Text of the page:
Child abuse and human nature

There was a recent article on Yahoo about the best places for children to live in the USA based on things like recreation, schools and safety.  If the country of Finland was a part of the USA, it would have rated very high in that article.  My kids go to a good school , and there is a good sports club here.  They can go around town on their bikes, on the bus or on foot unmolested most times of day.

When it comes to safety, the USA can’t hold a candle to Finland.  (One of my American friends said to me, if I put one of my kids on a bus late at night alone where he lived I’d be arrested.)   So when I am confronted with stories like that of  Jaycee Lee Dugard, any consideration of moving back to my home country is given pause.  Ms. Dugard was abducted at age 11 by a man who kept her in his back yard for the next 18 years and fathered two children with her, all with the complicity of his wife.  The police finally uncovered the situation this week and the woman and her kids were rescued. Phillip and Nancy Garrido are in jail.

While I am still recovering from that story, I read this morning about a mother in a Starbucks coffee shop in the USA who left her children in a boiling hot car while she stood in line for her drink.  Blogger John Shore reported how a woman walked in and threatened to call police and the mother sloughed her off.  

But in reality, cruel actions  toward children are not a special reserve of the United States. Finland in comparison may be safer, but according to the US State Department children are still abused and trafficked here and some crimes against them  may go unreported.  I am sure a Google search would uncover child abuse and similar stories like that of Ms. Dugard just about anywhere.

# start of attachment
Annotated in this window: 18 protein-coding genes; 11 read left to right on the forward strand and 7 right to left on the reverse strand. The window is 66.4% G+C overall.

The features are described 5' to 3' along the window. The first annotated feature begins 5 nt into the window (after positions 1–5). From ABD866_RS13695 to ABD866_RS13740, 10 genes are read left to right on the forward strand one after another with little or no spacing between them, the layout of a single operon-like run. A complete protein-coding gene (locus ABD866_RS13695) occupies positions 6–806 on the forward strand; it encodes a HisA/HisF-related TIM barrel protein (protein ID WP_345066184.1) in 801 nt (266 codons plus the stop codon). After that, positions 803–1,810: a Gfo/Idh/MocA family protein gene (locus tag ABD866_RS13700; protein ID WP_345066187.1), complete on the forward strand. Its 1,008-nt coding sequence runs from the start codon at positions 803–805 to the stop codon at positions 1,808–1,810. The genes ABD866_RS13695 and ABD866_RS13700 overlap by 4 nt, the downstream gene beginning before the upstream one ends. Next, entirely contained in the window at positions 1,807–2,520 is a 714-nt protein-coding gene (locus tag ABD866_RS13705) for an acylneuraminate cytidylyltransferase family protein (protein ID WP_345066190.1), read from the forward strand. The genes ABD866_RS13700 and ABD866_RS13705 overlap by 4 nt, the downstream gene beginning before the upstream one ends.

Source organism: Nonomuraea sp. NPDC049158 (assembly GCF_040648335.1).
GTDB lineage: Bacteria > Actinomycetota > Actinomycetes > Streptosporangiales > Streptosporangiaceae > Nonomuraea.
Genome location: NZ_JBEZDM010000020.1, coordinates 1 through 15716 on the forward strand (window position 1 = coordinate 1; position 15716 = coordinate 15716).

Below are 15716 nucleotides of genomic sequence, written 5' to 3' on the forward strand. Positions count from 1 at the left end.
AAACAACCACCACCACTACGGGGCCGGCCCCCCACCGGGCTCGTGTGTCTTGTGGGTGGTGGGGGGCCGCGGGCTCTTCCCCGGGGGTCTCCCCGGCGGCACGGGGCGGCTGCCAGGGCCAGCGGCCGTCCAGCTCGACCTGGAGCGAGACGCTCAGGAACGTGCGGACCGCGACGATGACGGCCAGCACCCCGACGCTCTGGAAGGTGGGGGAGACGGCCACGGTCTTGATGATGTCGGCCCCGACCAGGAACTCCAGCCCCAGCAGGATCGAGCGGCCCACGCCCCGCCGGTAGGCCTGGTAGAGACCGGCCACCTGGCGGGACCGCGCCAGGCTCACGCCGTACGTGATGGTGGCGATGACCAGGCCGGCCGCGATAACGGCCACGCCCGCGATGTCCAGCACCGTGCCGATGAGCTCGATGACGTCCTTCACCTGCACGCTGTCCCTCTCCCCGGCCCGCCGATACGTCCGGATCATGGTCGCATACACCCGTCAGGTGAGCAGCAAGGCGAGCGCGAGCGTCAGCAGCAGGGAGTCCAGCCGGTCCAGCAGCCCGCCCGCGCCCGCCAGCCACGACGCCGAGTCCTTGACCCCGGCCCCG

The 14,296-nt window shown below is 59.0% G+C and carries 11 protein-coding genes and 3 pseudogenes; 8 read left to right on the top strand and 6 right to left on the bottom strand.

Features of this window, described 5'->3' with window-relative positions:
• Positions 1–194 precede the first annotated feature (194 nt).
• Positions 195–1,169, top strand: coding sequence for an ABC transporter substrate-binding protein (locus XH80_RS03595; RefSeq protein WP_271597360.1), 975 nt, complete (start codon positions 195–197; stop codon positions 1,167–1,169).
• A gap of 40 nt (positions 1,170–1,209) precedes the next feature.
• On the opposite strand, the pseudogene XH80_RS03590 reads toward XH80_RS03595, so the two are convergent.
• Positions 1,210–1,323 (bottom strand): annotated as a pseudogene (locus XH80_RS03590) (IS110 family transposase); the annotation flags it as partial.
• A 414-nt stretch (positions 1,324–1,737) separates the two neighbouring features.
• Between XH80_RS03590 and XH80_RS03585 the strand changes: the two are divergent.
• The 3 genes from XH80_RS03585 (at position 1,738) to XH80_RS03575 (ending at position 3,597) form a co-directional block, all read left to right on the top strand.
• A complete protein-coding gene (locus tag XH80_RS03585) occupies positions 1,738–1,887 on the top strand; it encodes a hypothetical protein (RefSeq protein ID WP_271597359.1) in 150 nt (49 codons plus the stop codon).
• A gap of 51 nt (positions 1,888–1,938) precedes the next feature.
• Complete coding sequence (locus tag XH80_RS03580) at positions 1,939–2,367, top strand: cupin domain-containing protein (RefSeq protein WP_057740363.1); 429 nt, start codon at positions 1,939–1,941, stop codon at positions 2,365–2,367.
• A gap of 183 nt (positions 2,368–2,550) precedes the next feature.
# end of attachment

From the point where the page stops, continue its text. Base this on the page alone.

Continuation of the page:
But her story makes you wonder what can make a human being sink so low as the Garridos did.  What is it in some people that make them do such evil?  I am reminded of the story I once heard of a witness at the trial of Adolph Eichmann, the Nazi murderer of Jews.  This witness collapsed on the stand while being questioned.  People assumed it was because of his appalling experiences.  But he was quoted as saying that after he looked at Eichmann, who was considered a monster, and saw  he was  a regular man he couldn’t take the idea that an Eichmann could be inside any one of us.   

I think those who believe man is basically good in nature should reconsider.

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2 Comments

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2 responses to “Child abuse and human nature

  1. Pat McGill

    Hello Tim! I read much or most of this blog and find it quite interesting! No specific comments on the subjects you mentioned except that I’m not really into football! I linked to the Dugard incident as I had not read any details about it — so sad and absurd — as as you said, a true commentary on our human nature. You are really a thinker, and although I currently don’t spend a lot of time on my computer, connections with individuals from the past and present take a priority! I’ll hope to take a look at your other blog as well!

    • Pat, thanks for reading. Never really thought of myself as a thinker, always a doer, until all I started squeezing my head and all these thoughts came out. I guess I didn’t get to know myself until recently. Better late than never.

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